I have dwelt at some length on this historical sidelight to emphasize how dramatic a change has taken place in the basis for setting postal pay. Today, you do not have the scene I have just described of two opposing groups acrimoniously debating each other. Today, you have the happier and more sensible scene of both the executive branch representing management, and various employee organization leaders being in substantial agreement, not only on the need for a basic pay adjustment, but also as to the pay schedule itself.

We have been able to reach a common understanding on pay because at long last we have a common formula or yardstick for determining labor's worth in Government employment. That formula is the comparability principle which was developed before this committee in 1962 and established by this committee

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II of the act was erected January this year warshi H

M H and PPS-90 receired no increase with a hic

*** catchup adjustments an be made for the higher er dernis H.R 11049 contains a number signitut K

***** HAY mint istration. These changes relate to it the st r eets HMTE ** *** dollars of receipts for class of online and the ***unt of ****** ***** MAHN to salary levels (2) a new base for paring ******** * the

**WIN (3) a new fee system in the delivery or s lal delivery wil 1. Rerenne units Since the earliest days of postal operations the volume or hunt

* been measured in terms of the dollars of rerenie opired met W were the sole basis for setting postmaster salaries and plan op defa n thu number of employees to be authorized in a particular unit and the main many supervisors. Years ago receipts were a fair sin for much to

Dut with the changing complexion of mail transactions and new opomnimi apa for post offices, it became clear that a measuring device other than se, was needed. In 1955 Congress enacted the Ptal Field Morri

n ho Act which eliminated receipts as the sole factor for softin salarios in all but the fourth-class post offices. In that law (HongToen de daltoni factors : Total complement of employees to accomplish the work of the wall witte number of delivery routes, number of stationn and branchen, mint punher on Government vehicles. Receipts, however, continued as an important to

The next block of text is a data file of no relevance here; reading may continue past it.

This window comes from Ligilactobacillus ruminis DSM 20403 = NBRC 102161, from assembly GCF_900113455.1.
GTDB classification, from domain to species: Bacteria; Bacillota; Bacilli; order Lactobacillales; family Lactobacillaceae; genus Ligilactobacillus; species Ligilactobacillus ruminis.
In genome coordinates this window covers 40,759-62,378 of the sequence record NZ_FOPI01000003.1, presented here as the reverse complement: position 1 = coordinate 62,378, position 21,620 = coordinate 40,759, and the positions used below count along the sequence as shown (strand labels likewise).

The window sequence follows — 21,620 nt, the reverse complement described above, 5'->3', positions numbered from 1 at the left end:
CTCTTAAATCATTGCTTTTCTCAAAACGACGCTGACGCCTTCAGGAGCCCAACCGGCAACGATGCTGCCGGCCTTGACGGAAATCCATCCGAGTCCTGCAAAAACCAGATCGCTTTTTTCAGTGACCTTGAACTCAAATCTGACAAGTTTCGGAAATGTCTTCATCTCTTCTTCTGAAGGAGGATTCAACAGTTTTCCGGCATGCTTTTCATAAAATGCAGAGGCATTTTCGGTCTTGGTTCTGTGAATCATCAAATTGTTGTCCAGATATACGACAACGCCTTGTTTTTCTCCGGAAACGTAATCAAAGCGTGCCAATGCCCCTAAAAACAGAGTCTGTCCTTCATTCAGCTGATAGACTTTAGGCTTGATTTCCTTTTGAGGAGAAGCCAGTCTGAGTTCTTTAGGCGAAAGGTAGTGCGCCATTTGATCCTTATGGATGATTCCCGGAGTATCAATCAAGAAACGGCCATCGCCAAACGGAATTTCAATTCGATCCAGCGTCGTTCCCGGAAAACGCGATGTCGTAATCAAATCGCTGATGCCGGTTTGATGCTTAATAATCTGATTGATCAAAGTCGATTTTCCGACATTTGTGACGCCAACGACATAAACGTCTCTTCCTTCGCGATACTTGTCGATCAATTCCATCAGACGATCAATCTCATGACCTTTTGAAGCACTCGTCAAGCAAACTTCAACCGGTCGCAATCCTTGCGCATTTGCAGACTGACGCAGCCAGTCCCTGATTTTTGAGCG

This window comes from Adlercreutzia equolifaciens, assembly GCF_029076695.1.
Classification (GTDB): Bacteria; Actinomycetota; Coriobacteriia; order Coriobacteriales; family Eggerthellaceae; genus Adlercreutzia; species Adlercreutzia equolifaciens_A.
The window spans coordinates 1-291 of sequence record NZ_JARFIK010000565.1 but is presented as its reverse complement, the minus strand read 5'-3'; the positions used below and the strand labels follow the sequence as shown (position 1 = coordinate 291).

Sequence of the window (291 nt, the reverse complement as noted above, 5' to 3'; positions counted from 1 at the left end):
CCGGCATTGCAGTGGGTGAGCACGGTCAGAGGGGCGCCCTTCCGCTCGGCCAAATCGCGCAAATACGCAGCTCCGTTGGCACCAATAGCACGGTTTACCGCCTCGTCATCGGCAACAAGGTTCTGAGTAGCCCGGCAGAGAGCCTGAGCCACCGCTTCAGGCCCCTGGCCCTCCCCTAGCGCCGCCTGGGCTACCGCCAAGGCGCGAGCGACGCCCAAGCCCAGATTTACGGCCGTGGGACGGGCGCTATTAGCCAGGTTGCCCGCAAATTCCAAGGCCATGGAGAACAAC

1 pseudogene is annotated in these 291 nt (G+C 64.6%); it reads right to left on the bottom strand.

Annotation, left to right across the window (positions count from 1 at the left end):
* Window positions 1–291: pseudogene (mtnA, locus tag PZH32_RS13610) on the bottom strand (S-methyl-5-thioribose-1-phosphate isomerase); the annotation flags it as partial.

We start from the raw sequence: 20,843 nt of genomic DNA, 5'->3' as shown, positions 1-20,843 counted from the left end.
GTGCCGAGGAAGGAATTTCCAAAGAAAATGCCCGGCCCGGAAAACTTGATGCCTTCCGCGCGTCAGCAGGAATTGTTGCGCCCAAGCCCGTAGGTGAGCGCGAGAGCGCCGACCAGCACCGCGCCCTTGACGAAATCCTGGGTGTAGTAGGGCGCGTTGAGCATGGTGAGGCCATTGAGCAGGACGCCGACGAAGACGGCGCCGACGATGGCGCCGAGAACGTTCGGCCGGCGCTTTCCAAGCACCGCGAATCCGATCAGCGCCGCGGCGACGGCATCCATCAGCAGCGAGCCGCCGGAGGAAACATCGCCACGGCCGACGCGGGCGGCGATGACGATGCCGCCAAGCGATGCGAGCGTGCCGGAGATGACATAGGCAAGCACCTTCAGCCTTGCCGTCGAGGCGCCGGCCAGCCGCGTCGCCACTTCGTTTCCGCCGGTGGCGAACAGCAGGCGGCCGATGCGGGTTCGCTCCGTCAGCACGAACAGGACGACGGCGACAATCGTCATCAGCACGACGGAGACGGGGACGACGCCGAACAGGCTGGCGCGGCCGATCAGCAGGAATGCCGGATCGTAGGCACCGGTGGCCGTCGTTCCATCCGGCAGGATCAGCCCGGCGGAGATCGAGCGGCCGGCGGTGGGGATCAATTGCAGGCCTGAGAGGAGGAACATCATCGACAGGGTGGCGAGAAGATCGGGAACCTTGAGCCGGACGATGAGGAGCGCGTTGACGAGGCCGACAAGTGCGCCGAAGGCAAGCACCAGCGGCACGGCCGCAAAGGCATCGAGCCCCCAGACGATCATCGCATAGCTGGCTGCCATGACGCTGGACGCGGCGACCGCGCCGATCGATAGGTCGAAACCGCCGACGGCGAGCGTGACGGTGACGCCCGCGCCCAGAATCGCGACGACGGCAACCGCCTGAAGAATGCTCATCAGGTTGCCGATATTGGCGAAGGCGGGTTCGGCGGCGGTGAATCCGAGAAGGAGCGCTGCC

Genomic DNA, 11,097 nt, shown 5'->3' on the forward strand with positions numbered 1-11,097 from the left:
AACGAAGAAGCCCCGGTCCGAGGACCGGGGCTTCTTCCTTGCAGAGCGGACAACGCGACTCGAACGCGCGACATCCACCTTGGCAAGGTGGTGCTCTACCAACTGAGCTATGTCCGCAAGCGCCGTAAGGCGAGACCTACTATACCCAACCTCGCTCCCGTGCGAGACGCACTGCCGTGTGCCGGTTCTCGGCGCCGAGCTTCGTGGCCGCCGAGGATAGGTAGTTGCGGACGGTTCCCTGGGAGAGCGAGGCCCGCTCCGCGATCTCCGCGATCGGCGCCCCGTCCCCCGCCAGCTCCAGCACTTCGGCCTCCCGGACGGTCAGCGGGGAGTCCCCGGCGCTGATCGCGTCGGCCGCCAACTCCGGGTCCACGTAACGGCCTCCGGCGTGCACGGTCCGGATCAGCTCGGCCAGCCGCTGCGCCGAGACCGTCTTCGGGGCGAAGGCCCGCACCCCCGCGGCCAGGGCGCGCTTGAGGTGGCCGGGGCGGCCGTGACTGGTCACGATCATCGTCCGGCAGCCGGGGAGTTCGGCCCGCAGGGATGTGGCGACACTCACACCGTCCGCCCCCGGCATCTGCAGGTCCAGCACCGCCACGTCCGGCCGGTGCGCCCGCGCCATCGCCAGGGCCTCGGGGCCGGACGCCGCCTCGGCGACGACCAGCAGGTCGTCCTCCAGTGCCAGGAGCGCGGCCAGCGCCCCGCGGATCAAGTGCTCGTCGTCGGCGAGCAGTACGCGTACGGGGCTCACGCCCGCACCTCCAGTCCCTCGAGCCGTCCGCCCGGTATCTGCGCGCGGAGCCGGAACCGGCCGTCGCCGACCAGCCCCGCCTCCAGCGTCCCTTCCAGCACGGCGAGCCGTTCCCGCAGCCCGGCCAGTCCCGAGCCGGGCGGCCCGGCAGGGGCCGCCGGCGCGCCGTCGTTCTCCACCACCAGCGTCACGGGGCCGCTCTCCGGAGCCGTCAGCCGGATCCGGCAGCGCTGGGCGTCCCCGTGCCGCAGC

In 1958, Congress passed the Postal Policy Act (l'ublie law AD 480) Who raised postal rates in most categories. As you will reonll that wan the measure

which increased the cost of mailing a first class letter from 3 to 4 cents. Increasing postal rates automatically increases receipts. In order to avoid a situation whereby many postmasters would have their office raised in class or their salaries raised in pay level because of an “unearned” increase in receipts, the Postal Policy Act also included a receipts adjustment clause. (Section 211, Public Law 85–426).

That proviso does two things. First, it requires the Postmaster General annually to adjust or discount the receipts achieved by a particular post office by a factor which would recognize the increase in receipts due solely to increases in postal rates. For example, actual receipts for calendar year 1959 were adjusted to 82 percent for offices of the first and fourth classes, and to 81 percent for offices in first-class offices, 80.4 percent in second-class offices, 80.5 percent in third-class offices, and 82.4 percent in fourth class offices.